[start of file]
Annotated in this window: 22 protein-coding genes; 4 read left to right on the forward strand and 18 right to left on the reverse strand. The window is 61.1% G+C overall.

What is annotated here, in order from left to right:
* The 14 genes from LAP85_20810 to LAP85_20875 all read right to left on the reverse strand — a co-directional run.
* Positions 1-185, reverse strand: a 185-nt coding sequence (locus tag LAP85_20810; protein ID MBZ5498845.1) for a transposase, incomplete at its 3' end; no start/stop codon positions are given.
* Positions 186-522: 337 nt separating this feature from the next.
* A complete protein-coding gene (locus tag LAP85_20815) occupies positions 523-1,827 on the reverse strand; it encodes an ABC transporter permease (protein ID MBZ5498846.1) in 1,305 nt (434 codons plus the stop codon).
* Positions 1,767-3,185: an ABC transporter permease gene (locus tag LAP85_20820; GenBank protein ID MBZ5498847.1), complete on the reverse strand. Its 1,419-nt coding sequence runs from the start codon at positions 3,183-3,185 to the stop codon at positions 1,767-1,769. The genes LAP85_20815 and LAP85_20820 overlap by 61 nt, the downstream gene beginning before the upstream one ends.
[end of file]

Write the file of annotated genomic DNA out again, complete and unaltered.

Annotated in this window: 22 protein-coding genes; 4 read left to right on the forward strand and 18 right to left on the reverse strand. The window is 61.1% G+C overall.

What is annotated here, in order from left to right:
* The 14 genes from LAP85_20810 to LAP85_20875 all read right to left on the reverse strand — a co-directional run.
* Positions 1-185, reverse strand: a 185-nt coding sequence (locus tag LAP85_20810; protein ID MBZ5498845.1) for a transposase, incomplete at its 3' end; no start/stop codon positions are given.
* Positions 186-522: 337 nt separating this feature from the next.
* A complete protein-coding gene (locus tag LAP85_20815) occupies positions 523-1,827 on the reverse strand; it encodes an ABC transporter permease (protein ID MBZ5498846.1) in 1,305 nt (434 codons plus the stop codon).
* Positions 1,767-3,185: an ABC transporter permease gene (locus tag LAP85_20820; GenBank protein ID MBZ5498847.1), complete on the reverse strand. Its 1,419-nt coding sequence runs from the start codon at positions 3,183-3,185 to the stop codon at positions 1,767-1,769. The genes LAP85_20815 and LAP85_20820 overlap by 61 nt, the downstream gene beginning before the upstream one ends.